We also get the prerequisite back story in which we learn that Salgado grew up on a ranch in Aimorés, Brazil, at 17 met the love of his life, Lélia, who he soon married; earned a Master’s Degree in Economics, but was sidetracked when he realized that taking pictures gave him so much more pleasure than his economic reports.

With his wife’s support, Salgado abandoned his promising, well-paid career as an economist and started from scratch as a photographer. His first photo series was done in Niger in 1973 during a severe drought, while back home in Paris, Lélia was pregnant with this film’s co-director.

Following that, Salgado and his collaborating spouse start work on their first major project, “The Other Americas” (1977-1984), which focused on Latin America. While looking through the photos from that collection, Salgado observes, “When you take a portrait, the shot is not your alone. The person offers it to you.”

Other photography projects turned acclaimed award-winning publications followed: “Sahel: The End of the Road” (1984-1986), which reported on the famine in Ethiopia, Africa: “Workers: Archaeology of the Industrial Age” (1986-1991), which Salgado says pays “homage to all the men and women who built the world around us,”; and “Exodus” (1993-1999), a project about refugee camps and people fleeing genocide that left Salgado disgusted and disturbed (“My soul was sick”).

The tons of stark, sharp photographs of emaciated, starving people, and piles of corpses in mass graves, will be difficult for some audiences to handle but with hope they’ll take to heart Salgado’s statement that “everybody should see these pictures to see how terrible our species is.”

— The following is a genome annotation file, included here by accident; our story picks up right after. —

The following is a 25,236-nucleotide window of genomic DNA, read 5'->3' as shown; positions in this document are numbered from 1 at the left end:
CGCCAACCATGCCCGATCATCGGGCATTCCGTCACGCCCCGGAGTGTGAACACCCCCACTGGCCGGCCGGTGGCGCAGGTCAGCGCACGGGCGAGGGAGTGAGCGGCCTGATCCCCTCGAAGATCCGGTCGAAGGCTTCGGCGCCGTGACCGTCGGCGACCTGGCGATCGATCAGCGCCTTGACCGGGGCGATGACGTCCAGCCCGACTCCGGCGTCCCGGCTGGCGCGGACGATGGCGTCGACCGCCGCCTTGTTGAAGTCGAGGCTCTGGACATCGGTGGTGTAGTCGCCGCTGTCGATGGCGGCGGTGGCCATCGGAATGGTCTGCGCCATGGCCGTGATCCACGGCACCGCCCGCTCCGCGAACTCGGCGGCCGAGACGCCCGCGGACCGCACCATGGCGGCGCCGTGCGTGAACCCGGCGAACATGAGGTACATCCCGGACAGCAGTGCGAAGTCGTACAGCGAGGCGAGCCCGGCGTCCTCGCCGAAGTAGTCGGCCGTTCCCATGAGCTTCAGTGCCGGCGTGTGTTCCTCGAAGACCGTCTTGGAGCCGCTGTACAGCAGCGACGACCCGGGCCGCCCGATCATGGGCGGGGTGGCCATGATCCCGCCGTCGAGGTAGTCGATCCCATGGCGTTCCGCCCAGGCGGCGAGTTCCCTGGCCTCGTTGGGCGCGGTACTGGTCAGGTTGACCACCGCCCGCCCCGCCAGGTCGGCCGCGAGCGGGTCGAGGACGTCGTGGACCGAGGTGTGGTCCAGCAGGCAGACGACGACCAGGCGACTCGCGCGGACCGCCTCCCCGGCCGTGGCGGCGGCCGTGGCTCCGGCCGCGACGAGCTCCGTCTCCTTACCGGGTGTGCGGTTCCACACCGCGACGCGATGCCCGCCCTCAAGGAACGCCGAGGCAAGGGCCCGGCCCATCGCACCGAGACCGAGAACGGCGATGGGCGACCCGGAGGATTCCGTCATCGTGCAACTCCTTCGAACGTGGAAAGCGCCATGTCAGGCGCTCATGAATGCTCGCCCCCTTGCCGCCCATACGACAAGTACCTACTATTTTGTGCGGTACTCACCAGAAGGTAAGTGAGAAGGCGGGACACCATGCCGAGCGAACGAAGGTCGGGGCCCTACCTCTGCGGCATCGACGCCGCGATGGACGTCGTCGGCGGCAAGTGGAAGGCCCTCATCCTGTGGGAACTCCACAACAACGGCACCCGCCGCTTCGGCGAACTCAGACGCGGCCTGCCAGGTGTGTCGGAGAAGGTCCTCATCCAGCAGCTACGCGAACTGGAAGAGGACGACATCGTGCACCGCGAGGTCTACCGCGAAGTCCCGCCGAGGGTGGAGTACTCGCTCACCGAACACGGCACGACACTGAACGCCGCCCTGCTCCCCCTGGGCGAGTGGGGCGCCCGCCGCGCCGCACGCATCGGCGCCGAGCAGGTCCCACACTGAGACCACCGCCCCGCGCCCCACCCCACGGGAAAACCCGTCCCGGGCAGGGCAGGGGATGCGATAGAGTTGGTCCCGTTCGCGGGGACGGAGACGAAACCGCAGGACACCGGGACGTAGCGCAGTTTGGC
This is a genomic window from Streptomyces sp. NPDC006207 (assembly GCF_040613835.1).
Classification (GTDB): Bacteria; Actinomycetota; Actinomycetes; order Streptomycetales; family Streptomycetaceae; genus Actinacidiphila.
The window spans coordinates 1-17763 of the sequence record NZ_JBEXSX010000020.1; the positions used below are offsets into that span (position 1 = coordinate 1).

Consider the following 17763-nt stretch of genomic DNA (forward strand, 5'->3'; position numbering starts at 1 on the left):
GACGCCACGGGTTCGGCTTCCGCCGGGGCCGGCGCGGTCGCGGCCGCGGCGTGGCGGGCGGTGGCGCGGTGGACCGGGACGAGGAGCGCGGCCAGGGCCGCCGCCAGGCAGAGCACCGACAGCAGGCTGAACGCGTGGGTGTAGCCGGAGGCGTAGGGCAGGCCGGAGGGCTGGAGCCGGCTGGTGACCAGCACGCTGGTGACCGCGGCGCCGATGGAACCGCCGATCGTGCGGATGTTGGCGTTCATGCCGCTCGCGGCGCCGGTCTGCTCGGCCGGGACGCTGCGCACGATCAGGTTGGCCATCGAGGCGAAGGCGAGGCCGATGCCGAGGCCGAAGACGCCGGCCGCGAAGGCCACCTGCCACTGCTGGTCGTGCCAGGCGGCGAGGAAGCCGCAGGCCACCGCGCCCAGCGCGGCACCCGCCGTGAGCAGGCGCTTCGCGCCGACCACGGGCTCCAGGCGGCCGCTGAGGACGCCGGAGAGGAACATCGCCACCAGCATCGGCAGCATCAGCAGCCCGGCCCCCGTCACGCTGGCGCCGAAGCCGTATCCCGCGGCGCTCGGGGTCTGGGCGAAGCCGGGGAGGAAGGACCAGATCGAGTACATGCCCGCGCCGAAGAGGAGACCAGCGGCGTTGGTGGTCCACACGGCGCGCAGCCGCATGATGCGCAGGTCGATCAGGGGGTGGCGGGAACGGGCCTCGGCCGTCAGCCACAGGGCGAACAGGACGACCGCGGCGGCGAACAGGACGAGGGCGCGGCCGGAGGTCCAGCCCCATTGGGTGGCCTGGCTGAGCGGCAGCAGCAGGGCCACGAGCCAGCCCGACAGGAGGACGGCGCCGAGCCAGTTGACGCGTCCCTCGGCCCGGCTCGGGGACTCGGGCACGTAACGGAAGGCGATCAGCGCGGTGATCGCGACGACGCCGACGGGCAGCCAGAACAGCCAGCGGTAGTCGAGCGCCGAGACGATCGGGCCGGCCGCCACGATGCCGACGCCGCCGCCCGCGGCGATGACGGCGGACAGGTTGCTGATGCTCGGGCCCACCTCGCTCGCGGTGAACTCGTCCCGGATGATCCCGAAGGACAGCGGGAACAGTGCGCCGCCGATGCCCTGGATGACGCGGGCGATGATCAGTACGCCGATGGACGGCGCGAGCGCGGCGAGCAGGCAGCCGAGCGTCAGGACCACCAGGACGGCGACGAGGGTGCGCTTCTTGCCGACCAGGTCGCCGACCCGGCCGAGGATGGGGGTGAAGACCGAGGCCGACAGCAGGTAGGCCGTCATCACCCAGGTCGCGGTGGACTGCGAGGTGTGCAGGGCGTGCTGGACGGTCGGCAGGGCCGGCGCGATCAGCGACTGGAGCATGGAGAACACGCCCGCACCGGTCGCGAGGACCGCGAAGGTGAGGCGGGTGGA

However, Salgado’s spirits, and ours, get lifted in the last third by two developments: he and his wife’s forming the Instituto Terra so that they could replant two million trees in order to rebuild the Atlantic Forest in Brazil, and “Genesis” (2004-2013), a project with the goal of showing what “nature, animals, places, and peoples were like at the beginning of time” as Wenders puts it.

The “Genesis” segment contains some of Salgado’s most glorious, and astonishing photography, though I may be partial to his spectacular pictures that he took in Kuwait at the end of the first Gulf War of the hundreds of oil rigs that Saddam Hussein set fire to. Salgado: “It was like working in a huge theater, 500 oil wells burning - a giant stage, the size of the planet!”

Essentially a photography exhibit of a film, SALT OF THE EARTH lost the Best Documentary Oscar to Laura Poitras’ CITIZENFOUR, but it’s a much more nuanced, emotionally affecting, and certainly more visually gripping experience than that highly touted Edward Snowden biopic.